Below is an overview of entry-level salaries in the Netherlands. These amounts are based on the average starting salaries of Dutch high school and university graduates one and half years after they completed their studies.

Starting salaries by industry

SectorMonthly salary (gross)
Visual arts1.300 euros
Art history / archeology1.800 euros
Physiotherapy2.000 euros
International business / languages2.050 euros
Retail management / small business2.150 euros
Industrial design2.200 euros
Accountancy2.300 euros
Management / economics / law2.300 euros
Artificial intelligence2.400 euros
Business / business economics2.500 euros
IT2.700 euros
Fiscal economics3.000 euros
Medicine3.200 euros
Dentistry4.000 euros

Source: Gemideld Inkomen

Salary indicator for advanced careers

If you are more advanced in your career, or you were recruited from abroad, most likely your salary is already higher.

To get a specific indication for your salary in the Netherlands make use of the Salariskompas (in Dutch). Besides providing a tailored salary guide, this site can also indicate the benefits, number of holidays and working hours (including overtime) that apply to your specific field and sector.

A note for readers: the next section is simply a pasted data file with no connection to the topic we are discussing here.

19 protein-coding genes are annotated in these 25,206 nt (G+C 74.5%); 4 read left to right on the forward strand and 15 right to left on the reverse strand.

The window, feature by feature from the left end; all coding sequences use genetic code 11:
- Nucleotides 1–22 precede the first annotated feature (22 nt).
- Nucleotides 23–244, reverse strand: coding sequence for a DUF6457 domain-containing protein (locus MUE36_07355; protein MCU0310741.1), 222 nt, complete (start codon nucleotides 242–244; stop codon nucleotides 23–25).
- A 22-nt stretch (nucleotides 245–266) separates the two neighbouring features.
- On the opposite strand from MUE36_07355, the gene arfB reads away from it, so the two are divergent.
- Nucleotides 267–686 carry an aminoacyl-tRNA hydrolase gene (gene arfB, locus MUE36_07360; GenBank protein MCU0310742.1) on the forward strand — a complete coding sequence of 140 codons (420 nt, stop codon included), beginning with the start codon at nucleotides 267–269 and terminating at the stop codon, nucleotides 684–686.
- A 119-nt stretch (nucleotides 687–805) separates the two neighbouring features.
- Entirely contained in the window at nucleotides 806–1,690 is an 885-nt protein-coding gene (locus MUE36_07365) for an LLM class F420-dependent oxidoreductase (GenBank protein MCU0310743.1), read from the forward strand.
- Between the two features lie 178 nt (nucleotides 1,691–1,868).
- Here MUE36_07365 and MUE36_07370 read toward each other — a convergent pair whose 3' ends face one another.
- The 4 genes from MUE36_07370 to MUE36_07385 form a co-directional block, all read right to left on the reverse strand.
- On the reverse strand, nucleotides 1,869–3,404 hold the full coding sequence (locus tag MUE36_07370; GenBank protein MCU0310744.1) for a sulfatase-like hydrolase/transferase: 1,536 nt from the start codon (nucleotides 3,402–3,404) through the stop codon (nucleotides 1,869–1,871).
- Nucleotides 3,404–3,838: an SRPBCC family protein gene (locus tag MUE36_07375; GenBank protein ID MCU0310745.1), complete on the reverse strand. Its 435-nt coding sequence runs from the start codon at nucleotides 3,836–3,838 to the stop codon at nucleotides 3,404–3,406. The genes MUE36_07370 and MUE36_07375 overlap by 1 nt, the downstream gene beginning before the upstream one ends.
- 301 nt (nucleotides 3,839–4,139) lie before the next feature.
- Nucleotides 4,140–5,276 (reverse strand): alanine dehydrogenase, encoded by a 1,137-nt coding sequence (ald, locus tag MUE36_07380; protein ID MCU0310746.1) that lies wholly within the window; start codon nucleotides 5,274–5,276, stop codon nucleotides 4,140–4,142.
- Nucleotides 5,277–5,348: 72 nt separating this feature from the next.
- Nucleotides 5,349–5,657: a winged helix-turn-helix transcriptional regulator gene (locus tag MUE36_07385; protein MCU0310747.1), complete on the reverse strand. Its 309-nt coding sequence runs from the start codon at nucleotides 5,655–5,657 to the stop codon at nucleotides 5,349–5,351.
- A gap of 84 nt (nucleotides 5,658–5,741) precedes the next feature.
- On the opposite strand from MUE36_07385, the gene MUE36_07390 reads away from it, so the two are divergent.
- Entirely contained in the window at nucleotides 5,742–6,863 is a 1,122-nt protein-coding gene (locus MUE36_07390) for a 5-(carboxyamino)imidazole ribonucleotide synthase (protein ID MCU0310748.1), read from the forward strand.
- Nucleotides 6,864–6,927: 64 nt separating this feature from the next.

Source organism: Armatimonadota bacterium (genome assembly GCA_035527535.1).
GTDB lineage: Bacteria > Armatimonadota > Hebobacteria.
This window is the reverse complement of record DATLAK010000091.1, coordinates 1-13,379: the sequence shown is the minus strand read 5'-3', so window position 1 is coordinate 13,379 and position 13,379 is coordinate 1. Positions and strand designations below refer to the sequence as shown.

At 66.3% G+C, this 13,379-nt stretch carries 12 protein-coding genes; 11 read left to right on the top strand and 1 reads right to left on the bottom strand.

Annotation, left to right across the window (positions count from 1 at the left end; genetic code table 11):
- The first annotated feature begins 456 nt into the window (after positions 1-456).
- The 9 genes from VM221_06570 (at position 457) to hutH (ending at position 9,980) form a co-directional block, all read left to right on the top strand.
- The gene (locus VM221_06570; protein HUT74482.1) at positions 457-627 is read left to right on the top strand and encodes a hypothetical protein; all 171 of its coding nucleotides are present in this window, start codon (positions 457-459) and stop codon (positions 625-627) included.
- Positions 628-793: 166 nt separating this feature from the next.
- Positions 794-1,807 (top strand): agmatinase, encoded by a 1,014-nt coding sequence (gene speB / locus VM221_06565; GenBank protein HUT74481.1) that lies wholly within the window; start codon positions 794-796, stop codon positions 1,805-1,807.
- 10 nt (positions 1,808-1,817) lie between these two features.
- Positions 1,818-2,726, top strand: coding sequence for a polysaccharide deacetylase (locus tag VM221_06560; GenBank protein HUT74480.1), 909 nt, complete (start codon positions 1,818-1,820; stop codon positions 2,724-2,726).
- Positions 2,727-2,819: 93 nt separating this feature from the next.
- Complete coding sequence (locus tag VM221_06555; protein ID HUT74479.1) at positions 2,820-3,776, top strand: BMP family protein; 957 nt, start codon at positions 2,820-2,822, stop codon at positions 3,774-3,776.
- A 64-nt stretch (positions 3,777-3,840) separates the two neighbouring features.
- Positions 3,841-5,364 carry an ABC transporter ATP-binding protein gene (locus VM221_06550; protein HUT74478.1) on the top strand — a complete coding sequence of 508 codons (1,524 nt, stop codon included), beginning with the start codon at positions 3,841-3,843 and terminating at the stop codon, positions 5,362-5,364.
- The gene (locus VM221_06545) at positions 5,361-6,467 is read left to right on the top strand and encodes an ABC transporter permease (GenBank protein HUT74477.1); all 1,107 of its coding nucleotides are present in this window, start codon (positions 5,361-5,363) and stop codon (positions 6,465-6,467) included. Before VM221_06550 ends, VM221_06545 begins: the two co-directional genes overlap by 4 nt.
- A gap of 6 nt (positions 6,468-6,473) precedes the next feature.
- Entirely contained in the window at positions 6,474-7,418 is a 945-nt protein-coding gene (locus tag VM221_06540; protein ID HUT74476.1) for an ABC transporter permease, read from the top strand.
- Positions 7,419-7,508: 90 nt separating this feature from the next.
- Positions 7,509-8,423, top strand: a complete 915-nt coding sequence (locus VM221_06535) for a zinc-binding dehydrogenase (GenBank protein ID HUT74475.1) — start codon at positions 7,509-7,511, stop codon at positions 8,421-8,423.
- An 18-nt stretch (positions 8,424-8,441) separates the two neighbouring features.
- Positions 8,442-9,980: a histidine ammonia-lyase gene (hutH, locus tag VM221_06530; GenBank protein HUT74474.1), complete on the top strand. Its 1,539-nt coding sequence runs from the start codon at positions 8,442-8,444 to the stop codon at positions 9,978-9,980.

Minimum wage in the Netherlands

The legal minimum wage (minimumloon) in the Netherlands is based on age and is revised every six months in line with inflation. The minimum wage is based on a full-time employee working between 36-40 hours a week.

Minimum wage in euros from January 1, 2017 (gross)

AgePer dayPer weekPer month
20 years44,04220,20954,25
21 years51,92259,601.124,90
22 years60,87304,351.318,85
23 & older71,61358,051.551,60

Minimum wage by hour per week in euros from January 1, 2017 (gross)

Age36 hours38 hours40 hours
20 years6,125,805,51
21 years7,226,846,49
22 years8,468,017,61
23 & older9,959,438,96